Based on an idea I call the Stuart Little Experiment, I think it’s harder to be published today in children’s literature. I’m reading Stuart Little with my kids right now. At first they were reluctant to start it. I don’t give in to complaints easily, and they can’t resist me reading to them while we are all snuggled under blankets. After the first few chapters they were hooked.
“There’s not much happening,” said the middle kid, age 11. “But this is fun to read in a day-in-the-life-of kind of way.”
I agreed, parts of it are really entertaining. I particularly liked the scene where Stuart gets caught up in a window blind. The cat is very amusing in that chapter and the idea of a mouse wearing dapper clothes.
Yet there are other parts that make that same kid cry out in disbelief and a little touch of dismissiveness.
“Why does the mother still think this mouse is really her child?” he asks more than once.
We kept reading. And then it happened. I read one chapter that made me think, “Nope. No way. This would never make the cut.”
Published or Punished?
Before I did my research, I assumed Stuart Little hit the shelves after Charlotte’s Web. Editors would take anything he wrote after Charlotte, I supposed. I was wrong. Stuart Little was written in 1945, and it was White’s first book. But back then, I’m not sure White had very stiff competition.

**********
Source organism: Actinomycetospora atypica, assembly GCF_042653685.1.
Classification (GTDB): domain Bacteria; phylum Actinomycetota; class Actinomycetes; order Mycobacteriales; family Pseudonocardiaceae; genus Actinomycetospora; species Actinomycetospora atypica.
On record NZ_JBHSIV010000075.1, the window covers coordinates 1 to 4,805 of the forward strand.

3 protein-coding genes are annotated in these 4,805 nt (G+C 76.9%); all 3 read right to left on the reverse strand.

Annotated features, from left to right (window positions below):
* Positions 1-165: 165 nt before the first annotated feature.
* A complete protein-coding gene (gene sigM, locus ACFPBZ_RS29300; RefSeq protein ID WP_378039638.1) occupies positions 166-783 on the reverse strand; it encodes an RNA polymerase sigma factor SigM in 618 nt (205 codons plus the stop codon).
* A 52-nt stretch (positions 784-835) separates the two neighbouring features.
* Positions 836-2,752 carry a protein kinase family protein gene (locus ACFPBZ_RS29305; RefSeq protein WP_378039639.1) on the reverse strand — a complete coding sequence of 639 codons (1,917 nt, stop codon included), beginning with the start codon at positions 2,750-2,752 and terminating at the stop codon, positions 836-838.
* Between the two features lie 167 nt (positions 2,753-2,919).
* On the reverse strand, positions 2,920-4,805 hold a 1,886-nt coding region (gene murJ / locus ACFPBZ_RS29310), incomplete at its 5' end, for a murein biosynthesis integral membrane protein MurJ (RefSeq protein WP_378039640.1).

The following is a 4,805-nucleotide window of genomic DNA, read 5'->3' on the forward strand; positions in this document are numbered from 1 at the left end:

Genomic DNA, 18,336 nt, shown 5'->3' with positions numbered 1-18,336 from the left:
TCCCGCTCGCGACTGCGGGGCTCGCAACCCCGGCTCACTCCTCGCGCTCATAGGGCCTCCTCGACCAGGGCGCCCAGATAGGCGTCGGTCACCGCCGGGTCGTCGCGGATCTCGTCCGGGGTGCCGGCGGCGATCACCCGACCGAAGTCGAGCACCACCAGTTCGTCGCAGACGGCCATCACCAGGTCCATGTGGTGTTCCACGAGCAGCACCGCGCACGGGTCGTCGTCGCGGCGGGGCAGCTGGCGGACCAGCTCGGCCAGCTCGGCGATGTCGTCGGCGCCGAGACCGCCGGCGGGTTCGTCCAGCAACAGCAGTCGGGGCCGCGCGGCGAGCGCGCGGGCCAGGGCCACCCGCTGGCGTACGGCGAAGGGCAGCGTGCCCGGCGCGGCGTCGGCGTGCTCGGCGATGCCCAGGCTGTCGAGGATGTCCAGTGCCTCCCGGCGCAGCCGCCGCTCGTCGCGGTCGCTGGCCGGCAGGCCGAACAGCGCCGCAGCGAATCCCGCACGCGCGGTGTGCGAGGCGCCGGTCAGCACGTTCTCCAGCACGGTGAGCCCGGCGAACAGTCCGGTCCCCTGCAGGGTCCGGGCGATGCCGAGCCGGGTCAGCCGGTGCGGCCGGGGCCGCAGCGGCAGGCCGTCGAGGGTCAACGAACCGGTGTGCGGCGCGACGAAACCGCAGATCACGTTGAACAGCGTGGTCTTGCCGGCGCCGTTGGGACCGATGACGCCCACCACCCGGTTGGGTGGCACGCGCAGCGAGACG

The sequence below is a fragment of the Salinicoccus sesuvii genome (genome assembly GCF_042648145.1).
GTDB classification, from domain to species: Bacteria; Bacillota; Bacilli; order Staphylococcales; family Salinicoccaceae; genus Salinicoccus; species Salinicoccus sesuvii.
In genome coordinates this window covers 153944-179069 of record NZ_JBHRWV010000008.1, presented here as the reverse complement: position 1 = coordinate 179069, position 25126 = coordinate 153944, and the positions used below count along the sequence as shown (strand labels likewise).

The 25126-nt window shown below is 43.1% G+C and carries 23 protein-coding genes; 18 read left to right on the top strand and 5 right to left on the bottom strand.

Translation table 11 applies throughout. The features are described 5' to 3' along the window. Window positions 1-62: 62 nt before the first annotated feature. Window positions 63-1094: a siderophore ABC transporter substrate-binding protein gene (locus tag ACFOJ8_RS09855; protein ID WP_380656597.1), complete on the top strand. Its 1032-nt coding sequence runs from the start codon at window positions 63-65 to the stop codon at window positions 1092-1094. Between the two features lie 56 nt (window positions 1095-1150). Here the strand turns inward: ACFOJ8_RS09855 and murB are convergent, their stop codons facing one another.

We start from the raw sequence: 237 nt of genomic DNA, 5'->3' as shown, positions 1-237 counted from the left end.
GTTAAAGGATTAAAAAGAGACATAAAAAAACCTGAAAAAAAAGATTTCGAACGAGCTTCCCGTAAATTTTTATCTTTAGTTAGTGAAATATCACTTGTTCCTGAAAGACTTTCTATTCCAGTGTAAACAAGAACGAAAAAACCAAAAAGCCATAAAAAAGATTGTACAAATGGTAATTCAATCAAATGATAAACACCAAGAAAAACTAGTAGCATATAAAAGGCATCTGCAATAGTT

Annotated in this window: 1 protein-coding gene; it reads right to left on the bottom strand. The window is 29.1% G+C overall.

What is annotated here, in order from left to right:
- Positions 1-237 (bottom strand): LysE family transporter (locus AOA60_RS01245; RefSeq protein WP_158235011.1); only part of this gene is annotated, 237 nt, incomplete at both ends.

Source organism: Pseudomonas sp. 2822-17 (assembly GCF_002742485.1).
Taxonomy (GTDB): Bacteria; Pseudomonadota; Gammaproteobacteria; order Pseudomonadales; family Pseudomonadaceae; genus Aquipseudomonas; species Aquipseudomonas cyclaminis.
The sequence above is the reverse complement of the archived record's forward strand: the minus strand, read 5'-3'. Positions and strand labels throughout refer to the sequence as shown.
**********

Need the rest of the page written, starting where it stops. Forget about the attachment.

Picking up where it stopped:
(Have you even heard of, let alone read Rabbit Hill, the 1945 Newbery winner?)
Some classic books, while quiet, could still find life in 2018. I think Charlotte’s Web easily could be published any year. The horrible pigeon book I read that somehow, beyond all rational thought, won a Newbery Award would never, ever make it today, in my opinion. Probably the roller skating book that also won a Newbery would be dying a slow death in a slush pile today. At least I hope it would.
I think, sadly, Stuart Little would be, too, thanks to the sailing chapter. It started out fun with a cute image of Stuart longing to sail the boats at Central Park. Of course he was dressed for the part. But then White basically dives deep into self-indulgent waters and overloads his text with so many nautical terms that I don’t think either of my kids could form a mental image of what was happening. I think they were relieved I was reading aloud so they didn’t have to struggle with the strange terminology that was served up without enough context to help them grasp the ideas. They got the gist, but I think other kids might have lost interest, or felt frustrated.
At the very least, I think editors today would heavily revise the chapter.
And what is the purpose of the chapter? To show off White’s nautical knowledge? It taught us a little of Stuart’s character, and perhaps it will tie in later with some kind of plot or story, but it really felt like White was pleasing himself and not necessarily a reader. I’m think this book would not be published.
The Stuart Little Experiment
I would love to try this experiment. I want to put chapters from older, beloved children’s books in front of editors with altered names and see what modern editors would say about the content, writing style, language, etc. Would Stuart Little be published today?
It would be challenging to try and identify books that editors hadn’t read, and to not clue them in that they are reading already published books. We’d need to throw a few fakes into the mix. I wonder if there’s an idea for a conference session somewhere in here??